Themes In Opening Passage Of Crime And

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Themes In Opening Passage Of Crime And Punishment Essay, Research Paper What important themes, characters, atmosphere and images are set out in the first chapter of Part one of Dostoyevsky’s ‘Crime and Punishment’ ? From the very first word of this extraordinary piece of literature, the thoughts and transgressions of Raskolnikov penetrates the heart and mind of the reader with exceptional insight, skillfully constructed suspense plots and a dynamic, autonomous hero. It is true to state that ‘Crime and Punishment’ had a profound influence on the modern intellectual climate, sparking off a wave of existentialist writings, and it is not difficult to discover why. The intricate and enthralling exploration, carried out by Raskolnikov, of conflicting internal drives,

personal motivations and philosophical justification of one’s existence leads to the impulsive testing of his rights to transgress moral law. In my view, it is possible to recognise the introduction, is somewhat tentative, of five major themes in the first chapter of this novel. The first is the persisting and amaranthine struggle between good and evil. One demonstration of this conflict can be viewed through the instability of society in Russia at that time. The need for a moral force in an irrational universe is the theme which drives Raskolnikov to committing his crime. He feels so strongly that the world is ravaged by worthless creatures that he feels it is his job as a citizen of the world to do what he finally does. His frustration is what prevents him from going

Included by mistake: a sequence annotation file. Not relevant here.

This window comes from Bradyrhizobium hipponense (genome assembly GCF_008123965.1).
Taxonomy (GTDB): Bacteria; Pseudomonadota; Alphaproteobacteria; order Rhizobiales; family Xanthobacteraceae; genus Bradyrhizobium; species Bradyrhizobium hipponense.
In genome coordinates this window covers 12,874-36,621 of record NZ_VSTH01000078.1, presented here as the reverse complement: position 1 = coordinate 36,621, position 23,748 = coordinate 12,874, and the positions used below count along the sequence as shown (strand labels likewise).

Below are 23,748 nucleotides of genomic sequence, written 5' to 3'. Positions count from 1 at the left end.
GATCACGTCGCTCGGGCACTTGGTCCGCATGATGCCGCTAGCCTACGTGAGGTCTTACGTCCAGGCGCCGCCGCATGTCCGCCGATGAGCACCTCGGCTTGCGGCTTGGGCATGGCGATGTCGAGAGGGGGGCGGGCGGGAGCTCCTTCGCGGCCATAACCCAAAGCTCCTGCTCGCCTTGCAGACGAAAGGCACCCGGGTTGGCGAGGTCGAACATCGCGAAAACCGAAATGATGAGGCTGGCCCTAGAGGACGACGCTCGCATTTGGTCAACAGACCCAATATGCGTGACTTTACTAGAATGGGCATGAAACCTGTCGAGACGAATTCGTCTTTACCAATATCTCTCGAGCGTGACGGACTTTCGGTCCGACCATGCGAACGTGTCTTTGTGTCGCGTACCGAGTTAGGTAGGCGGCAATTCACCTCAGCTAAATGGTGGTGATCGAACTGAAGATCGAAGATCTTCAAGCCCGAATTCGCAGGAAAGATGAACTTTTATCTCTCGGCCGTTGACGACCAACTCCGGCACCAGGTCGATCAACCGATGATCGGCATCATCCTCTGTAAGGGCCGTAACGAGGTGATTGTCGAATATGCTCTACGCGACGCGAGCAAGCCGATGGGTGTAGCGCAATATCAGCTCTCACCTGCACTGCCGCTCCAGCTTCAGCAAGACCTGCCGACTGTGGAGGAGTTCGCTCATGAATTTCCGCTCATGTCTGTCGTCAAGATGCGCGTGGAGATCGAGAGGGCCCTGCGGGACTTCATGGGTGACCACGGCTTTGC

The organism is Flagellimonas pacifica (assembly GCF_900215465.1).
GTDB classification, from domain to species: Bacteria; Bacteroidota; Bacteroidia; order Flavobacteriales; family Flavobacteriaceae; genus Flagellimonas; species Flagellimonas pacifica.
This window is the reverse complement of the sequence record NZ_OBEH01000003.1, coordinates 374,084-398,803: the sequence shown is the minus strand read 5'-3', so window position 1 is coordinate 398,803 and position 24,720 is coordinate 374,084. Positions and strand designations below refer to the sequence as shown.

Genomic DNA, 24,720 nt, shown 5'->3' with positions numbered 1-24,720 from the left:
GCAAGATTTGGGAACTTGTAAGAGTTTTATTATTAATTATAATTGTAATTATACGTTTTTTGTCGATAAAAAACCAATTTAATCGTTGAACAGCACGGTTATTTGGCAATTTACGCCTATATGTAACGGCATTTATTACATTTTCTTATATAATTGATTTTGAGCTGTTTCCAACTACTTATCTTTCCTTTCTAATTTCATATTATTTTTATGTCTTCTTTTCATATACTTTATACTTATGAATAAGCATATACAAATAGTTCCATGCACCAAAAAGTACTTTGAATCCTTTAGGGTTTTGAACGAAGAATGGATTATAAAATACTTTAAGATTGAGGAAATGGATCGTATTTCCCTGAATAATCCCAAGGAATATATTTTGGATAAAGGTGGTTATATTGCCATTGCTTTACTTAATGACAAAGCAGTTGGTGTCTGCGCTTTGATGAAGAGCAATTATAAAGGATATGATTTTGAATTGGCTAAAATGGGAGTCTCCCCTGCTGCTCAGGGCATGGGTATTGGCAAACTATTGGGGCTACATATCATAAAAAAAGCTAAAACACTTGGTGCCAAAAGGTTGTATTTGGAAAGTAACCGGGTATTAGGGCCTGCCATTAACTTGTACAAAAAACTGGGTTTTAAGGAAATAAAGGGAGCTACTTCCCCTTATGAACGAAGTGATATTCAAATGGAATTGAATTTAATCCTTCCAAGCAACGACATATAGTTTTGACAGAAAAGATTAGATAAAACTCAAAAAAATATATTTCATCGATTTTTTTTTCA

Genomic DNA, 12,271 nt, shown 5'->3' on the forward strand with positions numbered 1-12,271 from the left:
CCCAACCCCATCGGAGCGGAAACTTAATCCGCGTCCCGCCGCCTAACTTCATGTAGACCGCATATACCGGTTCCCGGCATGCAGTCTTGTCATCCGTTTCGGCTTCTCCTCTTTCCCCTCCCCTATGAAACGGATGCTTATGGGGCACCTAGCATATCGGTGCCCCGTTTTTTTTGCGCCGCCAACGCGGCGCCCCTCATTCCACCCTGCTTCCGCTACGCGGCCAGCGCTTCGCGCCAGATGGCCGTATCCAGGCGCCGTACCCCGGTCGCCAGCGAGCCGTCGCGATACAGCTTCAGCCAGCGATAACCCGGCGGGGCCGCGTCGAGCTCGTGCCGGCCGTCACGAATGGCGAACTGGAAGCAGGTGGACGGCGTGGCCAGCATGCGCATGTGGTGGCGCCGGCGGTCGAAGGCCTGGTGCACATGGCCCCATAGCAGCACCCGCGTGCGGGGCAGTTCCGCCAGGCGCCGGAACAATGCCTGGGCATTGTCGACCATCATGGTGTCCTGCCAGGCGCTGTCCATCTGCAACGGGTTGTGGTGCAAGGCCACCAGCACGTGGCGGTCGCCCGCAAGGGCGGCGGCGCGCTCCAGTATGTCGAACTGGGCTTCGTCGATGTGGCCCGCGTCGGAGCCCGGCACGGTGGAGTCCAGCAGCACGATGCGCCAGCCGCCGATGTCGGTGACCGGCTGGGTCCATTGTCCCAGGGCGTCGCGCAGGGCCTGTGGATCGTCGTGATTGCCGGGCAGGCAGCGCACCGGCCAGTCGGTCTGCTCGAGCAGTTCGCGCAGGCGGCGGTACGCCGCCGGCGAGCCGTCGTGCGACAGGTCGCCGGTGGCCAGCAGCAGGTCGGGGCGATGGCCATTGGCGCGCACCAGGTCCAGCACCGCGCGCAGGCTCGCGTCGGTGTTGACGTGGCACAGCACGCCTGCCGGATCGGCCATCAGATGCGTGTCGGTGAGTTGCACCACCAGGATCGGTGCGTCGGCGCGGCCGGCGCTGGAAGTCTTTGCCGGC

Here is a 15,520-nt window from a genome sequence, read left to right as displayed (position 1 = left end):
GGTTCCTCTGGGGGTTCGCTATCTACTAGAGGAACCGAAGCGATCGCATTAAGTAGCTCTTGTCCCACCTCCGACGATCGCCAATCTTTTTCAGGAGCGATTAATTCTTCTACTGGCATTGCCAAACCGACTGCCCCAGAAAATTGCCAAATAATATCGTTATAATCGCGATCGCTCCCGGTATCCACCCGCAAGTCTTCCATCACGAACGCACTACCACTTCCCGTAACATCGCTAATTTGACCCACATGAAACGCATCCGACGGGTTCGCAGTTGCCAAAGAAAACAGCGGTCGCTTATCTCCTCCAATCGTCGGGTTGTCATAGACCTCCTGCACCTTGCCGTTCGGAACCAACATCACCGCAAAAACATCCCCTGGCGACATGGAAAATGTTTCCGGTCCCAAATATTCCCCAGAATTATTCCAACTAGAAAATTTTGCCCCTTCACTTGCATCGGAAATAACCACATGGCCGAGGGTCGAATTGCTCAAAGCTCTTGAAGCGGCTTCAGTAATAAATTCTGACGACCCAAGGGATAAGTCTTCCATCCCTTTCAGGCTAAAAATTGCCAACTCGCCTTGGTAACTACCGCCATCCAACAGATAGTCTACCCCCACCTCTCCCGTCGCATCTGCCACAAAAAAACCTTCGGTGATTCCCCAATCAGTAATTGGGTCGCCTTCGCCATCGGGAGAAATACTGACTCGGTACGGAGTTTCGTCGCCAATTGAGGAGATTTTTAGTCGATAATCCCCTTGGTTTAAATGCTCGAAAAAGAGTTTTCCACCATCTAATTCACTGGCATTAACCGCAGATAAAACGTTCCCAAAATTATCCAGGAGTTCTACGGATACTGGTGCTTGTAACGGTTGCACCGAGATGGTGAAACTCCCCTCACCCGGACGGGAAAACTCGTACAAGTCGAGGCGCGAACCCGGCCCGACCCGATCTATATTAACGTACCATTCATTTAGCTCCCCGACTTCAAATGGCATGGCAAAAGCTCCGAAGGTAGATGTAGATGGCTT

completely insane as it manages to suppress the outward anger that he is holding inside of him. The supreme value of an individual is obviously the reason for Raskolnikov’s seemingly proud and self-righteous mentality. The theme which is only partially introduced in the first chapter is the of the expiation of sin through suffering. Raskolnikov could be said to be punishing himself at the start of the novel by his decline into absolute poverty and his disregard for his appearance. However, it is only later on in the novel that the reader is able to see the true redemption carried out on Raskolnikov’s part. The ultimate question that is raised in ‘Crime and Punishment’ is of how one is to live and what one is to live by, this is only answered, unfortunately, fragmentarily

by the closing of the novel. The search for truth and self-fulfillment and the investigation of hidden motives are the main drives of the novel and are clarified at the outset. The intuitive understanding that Dostoyevsky had of the unconscious is manifested in the irrational behaviour of Raskolnikov and his obvious psychic suffering. The rage directed against the optimistic assumptions of rationalist humanism is passionate and strong and is introduced with courage in the first chapter. The themes of ‘Crime and Punishment’, however, can be amalgamated into a singular movement, that of existentialism. The stress on concrete individual existence and consequently on subjectivity, individual freedom and the right of choice. There are a total of three characters introduced in the

first chapter. Although initially this may seem a small number, each of the roles are described with sufficient fluidity and depth that the reader is provided with a strong case for where their sympathy should lie. Having said that, in ‘Crime and Punishment’, it is not so much a case of sympathy but that of the ability to relate in some minuscule way to any one of the characters. Dostoyevsky has portrayed them in such a light that they all possess those universal features recognised by everybody across the world. Perhaps, if this is true, it would explain the reason for the unmitigated success of one of Dostoyevsky’s last great novels that is ‘Crime and Punishment’. This technique of familiarity and relation to the characters is especially distinct in Dostoyevsky’s